What a shameful indictment it is that, nearly a quarter of a century since devolution, and since housing has been solely in the hands of the Scottish Parliament, it is still necessary to lodge a motion on the scandal of damp housing in Scotland. Why is that? Is it because there are too many landlords in this Parliament and too few tenants? We do have a problem of the overrepresentation of landlordism—the register of members’ interests is bulging with landlords. Is it because there are too few representatives in the Parliament who have first-hand experience of poverty and the decrepit slum housing that is below the tolerable standard that invariably goes with it, or is it because the Government of the past 15 years has simply had the wrong political priorities?
Next march will mark the centenary of the Housing (Financial Provisions) Act 1924—the John Wheatley housing act. By common consent, it is not just the most important piece of legislation but the most important practical action and act of socialism of that first-ever Labour Government.
Wheatley took the concept that he had developed as an Independent Labour Party councillor in Glasgow, representing the slum dwellers of the city, and worked with people such as Mary Barbour, and John Maclean, whose centenary we celebrate this year. He also worked with the tenants movement and the trade unions to invest the surpluses from the Glasgow Corporation trams to clear out the slum landlords and to invest in decent council housing.
He scaled that concept up nationally and, in so doing, he unleashed the means for some of the finest council houses ever built—“homes, not hutches”. That is the kind of national vision that we need now, but it is also the kind of national urgency that we need now, because I tell you this: the experience of Wheatley, of Mary Barbour, of Maclean and of other pioneers was that bad housing led to bad health.
Wheatley, as minister for health, had responsibility for housing, too. In 1945, Nye Bevan was not just the minister for health but minister for housing, too. They knew that we needed the clearance of slums to ensure the clearance of public health ills such as tuberculosis. So I call on all members of this Parliament to start giving a much higher priority to housing, and for much higher investment, too. Let us have the imagination of a century ago.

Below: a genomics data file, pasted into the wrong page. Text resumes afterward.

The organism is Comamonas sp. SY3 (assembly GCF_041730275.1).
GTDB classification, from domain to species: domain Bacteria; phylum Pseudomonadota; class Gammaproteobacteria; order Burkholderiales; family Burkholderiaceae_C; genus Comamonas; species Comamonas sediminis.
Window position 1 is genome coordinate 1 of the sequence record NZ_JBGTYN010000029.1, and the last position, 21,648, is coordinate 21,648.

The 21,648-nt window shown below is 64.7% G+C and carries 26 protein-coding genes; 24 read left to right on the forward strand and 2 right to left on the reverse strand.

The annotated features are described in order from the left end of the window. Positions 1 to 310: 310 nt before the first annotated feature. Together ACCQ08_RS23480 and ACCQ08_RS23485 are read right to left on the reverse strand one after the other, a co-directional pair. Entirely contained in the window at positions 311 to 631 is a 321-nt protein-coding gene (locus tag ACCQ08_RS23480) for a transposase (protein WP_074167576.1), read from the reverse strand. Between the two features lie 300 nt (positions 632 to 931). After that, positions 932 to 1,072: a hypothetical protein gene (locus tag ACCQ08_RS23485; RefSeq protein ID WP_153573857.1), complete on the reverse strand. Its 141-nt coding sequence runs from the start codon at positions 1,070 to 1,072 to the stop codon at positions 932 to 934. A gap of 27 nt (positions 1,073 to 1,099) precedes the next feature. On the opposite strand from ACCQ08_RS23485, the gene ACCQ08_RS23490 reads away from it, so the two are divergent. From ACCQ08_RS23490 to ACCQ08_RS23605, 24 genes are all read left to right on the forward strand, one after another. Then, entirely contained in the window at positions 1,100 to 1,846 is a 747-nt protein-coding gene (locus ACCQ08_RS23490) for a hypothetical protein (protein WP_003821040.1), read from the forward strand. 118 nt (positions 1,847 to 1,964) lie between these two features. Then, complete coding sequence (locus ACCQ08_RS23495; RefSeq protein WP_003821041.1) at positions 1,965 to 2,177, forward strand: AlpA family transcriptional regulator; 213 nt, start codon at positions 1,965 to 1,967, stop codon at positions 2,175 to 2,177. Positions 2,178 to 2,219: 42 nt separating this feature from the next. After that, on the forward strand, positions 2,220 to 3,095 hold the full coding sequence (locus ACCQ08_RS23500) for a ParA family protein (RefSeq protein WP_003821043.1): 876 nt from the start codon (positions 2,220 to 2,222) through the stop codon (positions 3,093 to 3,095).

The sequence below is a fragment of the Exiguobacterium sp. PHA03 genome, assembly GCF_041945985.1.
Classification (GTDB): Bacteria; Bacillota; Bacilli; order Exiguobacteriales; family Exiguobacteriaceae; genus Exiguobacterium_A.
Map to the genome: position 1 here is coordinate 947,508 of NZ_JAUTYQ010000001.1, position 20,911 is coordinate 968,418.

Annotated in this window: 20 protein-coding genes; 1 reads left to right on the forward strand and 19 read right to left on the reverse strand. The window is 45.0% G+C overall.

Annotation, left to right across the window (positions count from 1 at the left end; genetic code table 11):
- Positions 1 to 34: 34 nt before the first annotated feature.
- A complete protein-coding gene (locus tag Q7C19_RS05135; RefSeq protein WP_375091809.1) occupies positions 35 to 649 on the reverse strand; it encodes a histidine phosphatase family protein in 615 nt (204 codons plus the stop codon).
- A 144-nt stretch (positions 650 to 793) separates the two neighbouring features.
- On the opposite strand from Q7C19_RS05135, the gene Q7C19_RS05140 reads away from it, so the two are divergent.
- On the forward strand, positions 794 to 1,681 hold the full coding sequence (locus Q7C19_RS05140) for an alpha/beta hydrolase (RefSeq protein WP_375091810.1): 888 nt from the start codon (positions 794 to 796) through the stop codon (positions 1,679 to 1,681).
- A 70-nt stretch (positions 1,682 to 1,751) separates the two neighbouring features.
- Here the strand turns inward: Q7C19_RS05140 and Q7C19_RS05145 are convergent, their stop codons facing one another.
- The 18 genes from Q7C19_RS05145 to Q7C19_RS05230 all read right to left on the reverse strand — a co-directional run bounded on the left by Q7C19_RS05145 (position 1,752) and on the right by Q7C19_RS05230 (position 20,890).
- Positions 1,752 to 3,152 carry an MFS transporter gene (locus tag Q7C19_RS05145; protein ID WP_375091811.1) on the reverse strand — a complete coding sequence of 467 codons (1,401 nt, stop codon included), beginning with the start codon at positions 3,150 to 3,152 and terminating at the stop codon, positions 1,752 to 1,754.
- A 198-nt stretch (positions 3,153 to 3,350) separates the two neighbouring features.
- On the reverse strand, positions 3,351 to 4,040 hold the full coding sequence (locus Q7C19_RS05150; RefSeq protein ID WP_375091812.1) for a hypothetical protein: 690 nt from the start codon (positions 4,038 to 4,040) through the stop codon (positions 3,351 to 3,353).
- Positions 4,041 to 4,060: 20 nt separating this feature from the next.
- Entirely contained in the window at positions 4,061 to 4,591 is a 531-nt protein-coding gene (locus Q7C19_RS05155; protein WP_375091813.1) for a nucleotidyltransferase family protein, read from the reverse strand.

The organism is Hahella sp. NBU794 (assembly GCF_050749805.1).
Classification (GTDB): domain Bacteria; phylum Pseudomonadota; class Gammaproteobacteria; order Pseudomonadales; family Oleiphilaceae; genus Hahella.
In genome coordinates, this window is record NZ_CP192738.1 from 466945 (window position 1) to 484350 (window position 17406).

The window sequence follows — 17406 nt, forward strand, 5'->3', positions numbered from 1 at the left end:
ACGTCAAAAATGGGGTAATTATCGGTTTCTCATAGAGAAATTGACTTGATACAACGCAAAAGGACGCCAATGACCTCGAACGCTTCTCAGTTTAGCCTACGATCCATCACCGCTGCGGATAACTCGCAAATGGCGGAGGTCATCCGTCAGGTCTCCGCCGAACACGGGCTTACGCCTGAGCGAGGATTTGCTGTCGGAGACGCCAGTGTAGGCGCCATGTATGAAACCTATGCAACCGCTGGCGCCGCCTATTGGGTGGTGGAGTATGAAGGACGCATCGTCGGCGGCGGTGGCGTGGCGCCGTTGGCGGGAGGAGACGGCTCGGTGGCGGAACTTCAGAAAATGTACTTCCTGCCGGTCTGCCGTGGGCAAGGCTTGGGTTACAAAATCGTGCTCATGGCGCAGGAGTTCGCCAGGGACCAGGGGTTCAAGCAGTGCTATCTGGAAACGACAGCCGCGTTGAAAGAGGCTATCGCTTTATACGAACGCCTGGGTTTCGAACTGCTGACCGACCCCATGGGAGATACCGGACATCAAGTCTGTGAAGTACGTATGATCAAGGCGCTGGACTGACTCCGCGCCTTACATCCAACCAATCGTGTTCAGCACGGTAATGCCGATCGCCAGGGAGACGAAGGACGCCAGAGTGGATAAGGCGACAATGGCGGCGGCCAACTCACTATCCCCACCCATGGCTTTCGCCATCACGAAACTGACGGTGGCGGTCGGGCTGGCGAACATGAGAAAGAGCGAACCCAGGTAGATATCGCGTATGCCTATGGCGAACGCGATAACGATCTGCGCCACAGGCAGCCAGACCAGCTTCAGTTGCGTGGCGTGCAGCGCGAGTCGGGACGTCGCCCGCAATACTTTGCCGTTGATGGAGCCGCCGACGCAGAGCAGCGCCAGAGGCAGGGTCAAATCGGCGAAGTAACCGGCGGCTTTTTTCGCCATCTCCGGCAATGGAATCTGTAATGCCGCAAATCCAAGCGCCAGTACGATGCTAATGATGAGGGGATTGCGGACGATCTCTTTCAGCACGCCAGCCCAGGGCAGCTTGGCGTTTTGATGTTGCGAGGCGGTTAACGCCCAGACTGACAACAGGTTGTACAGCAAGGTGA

Finally, I do not want to overinflate the minister’s ego, but I have long held the view that the housing minister should be a dedicated minister of Cabinet rank, because there is a housing crisis, there is a public health crisis and there is a class-based crisis.
So we are indebted to Foysol Choudhury for lodging this motion, but we need to send out the message that Parliament does not bring about change; it is the people who bring about change. It was the people outside Parliament—the rent strikers in Glasgow—who brought about the Increase of Rent and Mortgage Interest (War Restrictions) Act 1915. It was the people outside Parliament who built the movement for change that culminated in the Housing (Financial Provisions) Act 1924, and it will be the people once again—the Living Rent campaigners, the tenants organisations and the trade unions—who will build up pressure on this Parliament to use the powers that we have to build a better future and to banish damp housing finally to the history books.